Enforcing Good Phishing Protection Habits NOT Training

Phishing has reached epidemic proportions, and it shows no signs of slowing down. According to a 2018 Data Breach Investigations Report, “Phishing and pretexting represent 98% of social incidents and 93% of breaches. Email continues to be the most common vector (96%).” Why are phishing scams such a popular tactic of hackers?

Because of the ease at which attacks can be carried out. There’s no need to try to infiltrate a system or find infrastructure vulnerabilities; instead, the hacker simply targets an organization’s weakest link—its employees. To successfully phish, all they need to do is dupe just one person—sometimes out of hundreds or even thousands of employees—into opening an email or clicking a link or attachment. As you can see, the odds favor the hacker.

That’s why good phishing protection habits are critical for the protection of data. While many may think that this means more employee training (that can be a start), it is not the answer.

Why Phishing Prevention Training May Not Be Effective

Phishing prevention training means different things to different companies. For some, it’s a one-off “lunch-and-learn” session in which the information probably goes in one ear and out the other for most employees. Companies taking the threat a bit more seriously may hold ongoing user awareness training sessions to reinforce previous teachings and highlight new threats. And then there are companies that have adopted more sophisticated training known as phishing simulations.

Also known as “phishing your own employees,” phishing simulations involve the internal IT team or an external third-party sending phony emails that include links, attachments, or requests for personal information to employees. It’s all designed to see if any employee takes the bait. If they do bite, they’ll be notified immediately with a screen explaining what just happened, or they’ll be summoned to a superior to learn more. Employees repeatedly falling for phishing simulations may be penalized or eventually terminated.

But that’s the problem with phishing simulations; employees begin to resent the company, feeling they’re being unfairly targeted. Here they are, simply trying to do their job, and someone who is supposed to be on their side is getting in the way of that, tricking them into getting into trouble. “We can't expect users to remain vigilant all the time…” Kate R of the National Cyber Security Center points out. “Being aware of the threat from phishes whilst at your desk is hard enough. But phishing can happen anywhere and anytime, and people respond to emails on their phones and tablets, and outside core hours. Clicks happen.”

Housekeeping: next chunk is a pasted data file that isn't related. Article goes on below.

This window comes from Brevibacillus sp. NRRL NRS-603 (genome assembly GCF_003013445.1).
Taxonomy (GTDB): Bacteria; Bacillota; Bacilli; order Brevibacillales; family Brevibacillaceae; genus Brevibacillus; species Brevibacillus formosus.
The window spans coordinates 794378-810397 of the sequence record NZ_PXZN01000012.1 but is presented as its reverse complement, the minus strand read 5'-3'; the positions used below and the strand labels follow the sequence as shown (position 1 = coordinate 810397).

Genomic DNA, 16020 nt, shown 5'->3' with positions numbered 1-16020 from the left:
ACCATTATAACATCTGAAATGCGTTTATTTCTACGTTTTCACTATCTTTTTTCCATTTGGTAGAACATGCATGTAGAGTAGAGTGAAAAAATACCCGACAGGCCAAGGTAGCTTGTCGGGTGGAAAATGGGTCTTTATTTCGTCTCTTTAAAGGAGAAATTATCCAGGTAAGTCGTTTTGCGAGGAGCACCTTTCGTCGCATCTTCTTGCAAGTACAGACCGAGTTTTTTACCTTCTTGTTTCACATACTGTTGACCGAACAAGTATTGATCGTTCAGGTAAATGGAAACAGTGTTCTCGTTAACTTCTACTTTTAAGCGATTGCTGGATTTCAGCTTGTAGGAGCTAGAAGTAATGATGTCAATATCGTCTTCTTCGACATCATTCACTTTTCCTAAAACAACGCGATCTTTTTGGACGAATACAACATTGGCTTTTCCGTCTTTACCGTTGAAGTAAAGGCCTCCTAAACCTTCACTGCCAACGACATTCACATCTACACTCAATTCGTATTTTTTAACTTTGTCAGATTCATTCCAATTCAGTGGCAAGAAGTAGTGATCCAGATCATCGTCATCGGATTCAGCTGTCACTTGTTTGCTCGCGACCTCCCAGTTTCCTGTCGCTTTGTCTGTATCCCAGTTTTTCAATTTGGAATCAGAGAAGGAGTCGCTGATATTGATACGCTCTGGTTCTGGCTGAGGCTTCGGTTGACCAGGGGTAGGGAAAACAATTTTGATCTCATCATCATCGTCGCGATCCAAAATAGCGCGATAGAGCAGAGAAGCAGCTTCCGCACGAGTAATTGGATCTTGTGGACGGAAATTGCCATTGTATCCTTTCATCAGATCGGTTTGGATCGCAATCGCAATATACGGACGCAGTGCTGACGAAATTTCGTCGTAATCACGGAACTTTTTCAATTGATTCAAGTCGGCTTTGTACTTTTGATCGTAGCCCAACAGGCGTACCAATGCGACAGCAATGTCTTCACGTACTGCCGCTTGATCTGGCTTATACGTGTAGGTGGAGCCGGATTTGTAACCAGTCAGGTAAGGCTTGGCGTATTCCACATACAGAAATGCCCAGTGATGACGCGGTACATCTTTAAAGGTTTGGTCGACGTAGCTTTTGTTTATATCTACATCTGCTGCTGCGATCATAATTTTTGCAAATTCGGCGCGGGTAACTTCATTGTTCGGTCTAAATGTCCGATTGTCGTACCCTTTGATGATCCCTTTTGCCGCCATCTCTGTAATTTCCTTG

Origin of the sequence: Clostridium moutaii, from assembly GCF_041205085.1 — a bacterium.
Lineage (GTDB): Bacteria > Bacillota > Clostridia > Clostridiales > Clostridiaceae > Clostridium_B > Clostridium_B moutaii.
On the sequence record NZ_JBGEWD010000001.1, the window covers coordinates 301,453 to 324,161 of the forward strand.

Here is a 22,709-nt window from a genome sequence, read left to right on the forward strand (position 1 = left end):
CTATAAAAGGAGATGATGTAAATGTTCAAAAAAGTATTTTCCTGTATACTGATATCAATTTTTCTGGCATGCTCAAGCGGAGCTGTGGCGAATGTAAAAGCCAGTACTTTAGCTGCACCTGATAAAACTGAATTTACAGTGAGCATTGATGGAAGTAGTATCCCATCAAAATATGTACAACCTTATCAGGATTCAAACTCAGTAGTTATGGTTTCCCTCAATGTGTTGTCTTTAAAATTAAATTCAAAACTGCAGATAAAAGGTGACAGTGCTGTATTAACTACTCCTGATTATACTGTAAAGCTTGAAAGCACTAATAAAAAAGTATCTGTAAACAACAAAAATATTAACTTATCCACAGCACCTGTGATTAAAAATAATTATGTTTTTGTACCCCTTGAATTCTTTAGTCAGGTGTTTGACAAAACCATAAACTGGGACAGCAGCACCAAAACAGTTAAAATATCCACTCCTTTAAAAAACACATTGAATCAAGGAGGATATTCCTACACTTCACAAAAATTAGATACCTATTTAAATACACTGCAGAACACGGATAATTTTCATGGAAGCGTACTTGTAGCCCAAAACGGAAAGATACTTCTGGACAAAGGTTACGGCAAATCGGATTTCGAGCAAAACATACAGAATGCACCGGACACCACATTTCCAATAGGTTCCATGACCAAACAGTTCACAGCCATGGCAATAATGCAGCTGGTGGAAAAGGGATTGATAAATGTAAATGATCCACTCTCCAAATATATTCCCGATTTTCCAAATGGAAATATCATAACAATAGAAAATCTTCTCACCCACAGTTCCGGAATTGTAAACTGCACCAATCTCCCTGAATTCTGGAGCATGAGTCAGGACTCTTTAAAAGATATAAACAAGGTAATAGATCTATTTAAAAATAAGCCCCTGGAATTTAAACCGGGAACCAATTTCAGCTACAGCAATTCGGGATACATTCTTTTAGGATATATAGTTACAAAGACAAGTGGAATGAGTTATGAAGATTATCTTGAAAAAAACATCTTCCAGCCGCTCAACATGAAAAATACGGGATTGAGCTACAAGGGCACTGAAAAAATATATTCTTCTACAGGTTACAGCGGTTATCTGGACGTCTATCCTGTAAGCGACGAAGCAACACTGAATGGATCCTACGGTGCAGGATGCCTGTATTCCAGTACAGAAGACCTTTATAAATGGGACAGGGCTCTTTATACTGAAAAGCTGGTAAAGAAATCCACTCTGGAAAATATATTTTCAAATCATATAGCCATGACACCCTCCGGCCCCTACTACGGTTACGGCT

One final factor that training cannot always account for is social engineering. While people may be able to be trained to avoid clicking suspicious links or attachments, it’s harder to break hard-wired behavior, such as obeying the orders of a superior—especially the CEO. A phishing scam tactic not involving links or attachments, called business email compromise (BEC) phishing, involves a hacker posing as a member of the C-Suite and requesting information such as W-2 forms or social security numbers from a lower level employee. Not wanting to question the boss, the employee does as they’re told, exposing sensitive company or employee information.

Putting the Focus on Phishing Protection Habits

Rather than relying on a human firewall, which is what phishing prevention training essentially boils down to, organizations may want to consider a different approach, one that truly enforces phishing protection habits. These are “teachable moments,” and something that a strong anti-phishing platform can provide. The benefit of this approach is that it’s a steady and ongoing, “in the moment” way of incrementally building good security hygiene until it becomes second nature to the end-user.

Any good anti-phishing solution will red-flag suspicious emails with a phishing alert, disarming and locking the email so it cannot be replied to or forwarded. However, employees can open it to learn why the email was flagged. There are a number of reasons why it may be flagged, such as:

  • Displayed text is different from real URL
  • It contains words that are frequently used in email phishing (e.g., password)
  • Sender belongs to an unsecure domain
  • Sender’s address is unusual or questionable

Rather than give employees an information dump at a lunch-and-learn, or tricking them with simulations, this method of phishing defense develops good phishing protection habits over time through teachable moments. It provides employees visual cues at the moment of attack so that in time, recognizing the signs of email phishing will become second nature.

Quit spending time and money on training tactics that don’t work, erode over time, or alienate your employees. With an anti-phishing solution, you can engage employees and make them an active participant in the war on phishing. Get your employees ready for combat with Clearedin anti-phishing solutions. Contact the experts at Clearedin today to learn more about our phishing protection software and how it helps develop better phishing protection habits.demo for anti-phishing attacks

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